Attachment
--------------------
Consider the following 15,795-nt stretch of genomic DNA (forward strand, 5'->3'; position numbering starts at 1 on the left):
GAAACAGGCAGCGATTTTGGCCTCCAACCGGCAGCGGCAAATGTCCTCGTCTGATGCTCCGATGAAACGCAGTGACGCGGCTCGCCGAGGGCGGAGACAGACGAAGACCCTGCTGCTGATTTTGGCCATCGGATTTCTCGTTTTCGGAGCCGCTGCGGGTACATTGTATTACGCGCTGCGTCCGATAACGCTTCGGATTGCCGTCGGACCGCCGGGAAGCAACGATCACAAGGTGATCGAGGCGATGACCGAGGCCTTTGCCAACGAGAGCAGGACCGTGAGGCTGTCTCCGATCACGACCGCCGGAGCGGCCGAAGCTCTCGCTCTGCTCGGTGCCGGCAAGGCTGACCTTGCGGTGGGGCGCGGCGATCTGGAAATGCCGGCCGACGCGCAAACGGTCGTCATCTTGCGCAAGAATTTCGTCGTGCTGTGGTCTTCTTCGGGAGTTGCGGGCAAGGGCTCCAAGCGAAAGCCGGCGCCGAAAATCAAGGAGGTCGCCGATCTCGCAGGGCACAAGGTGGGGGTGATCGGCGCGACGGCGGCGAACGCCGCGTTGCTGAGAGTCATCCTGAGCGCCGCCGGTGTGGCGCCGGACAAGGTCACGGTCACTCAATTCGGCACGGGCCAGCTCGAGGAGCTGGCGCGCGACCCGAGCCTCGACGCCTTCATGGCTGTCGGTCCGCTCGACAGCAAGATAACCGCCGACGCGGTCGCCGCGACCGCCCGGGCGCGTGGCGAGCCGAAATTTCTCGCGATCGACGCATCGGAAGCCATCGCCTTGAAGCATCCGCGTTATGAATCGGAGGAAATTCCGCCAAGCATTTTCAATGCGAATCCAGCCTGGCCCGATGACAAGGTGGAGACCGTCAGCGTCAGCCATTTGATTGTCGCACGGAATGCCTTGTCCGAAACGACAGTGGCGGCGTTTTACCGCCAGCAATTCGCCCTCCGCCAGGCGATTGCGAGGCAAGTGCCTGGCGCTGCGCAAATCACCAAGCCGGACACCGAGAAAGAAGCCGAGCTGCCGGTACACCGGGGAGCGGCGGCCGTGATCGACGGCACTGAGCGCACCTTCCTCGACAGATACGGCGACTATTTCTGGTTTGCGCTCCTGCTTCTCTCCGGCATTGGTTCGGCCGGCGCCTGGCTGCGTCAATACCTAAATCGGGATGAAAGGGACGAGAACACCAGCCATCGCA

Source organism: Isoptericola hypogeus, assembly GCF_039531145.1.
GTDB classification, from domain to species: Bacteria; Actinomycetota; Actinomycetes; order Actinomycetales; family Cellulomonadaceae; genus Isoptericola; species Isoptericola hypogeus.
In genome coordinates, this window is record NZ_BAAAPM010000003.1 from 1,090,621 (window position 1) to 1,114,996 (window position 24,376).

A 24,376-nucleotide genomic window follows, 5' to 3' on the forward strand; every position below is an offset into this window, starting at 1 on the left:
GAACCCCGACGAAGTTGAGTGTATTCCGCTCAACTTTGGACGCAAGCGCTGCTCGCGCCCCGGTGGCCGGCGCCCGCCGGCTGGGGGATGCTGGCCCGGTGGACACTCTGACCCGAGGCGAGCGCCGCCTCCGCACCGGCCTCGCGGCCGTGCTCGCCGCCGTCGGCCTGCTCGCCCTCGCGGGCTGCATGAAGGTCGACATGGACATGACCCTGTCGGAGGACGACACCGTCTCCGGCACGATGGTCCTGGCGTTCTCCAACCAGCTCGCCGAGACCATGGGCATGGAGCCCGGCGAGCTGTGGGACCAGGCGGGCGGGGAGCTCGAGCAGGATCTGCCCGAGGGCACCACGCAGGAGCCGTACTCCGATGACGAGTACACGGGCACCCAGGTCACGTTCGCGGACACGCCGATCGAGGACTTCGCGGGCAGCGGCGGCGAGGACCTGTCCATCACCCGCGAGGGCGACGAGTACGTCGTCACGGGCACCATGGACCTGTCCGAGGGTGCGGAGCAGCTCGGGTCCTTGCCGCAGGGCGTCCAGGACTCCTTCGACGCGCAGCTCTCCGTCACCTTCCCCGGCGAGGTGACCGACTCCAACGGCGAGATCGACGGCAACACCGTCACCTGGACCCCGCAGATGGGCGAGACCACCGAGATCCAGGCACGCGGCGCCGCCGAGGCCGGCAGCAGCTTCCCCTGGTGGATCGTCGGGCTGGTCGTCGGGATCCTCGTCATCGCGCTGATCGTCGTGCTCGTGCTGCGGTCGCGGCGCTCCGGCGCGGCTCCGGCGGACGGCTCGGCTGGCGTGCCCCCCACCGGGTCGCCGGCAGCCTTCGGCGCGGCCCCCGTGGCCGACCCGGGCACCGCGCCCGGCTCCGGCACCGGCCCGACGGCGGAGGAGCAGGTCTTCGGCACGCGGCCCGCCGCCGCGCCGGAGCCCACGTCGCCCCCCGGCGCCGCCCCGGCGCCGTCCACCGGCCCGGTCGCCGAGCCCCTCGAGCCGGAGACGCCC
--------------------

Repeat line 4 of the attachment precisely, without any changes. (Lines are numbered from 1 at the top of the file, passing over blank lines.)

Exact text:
GTDB classification, from domain to species: Bacteria; Actinomycetota; Actinomycetes; order Actinomycetales; family Cellulomonadaceae; genus Isoptericola; species Isoptericola hypogeus.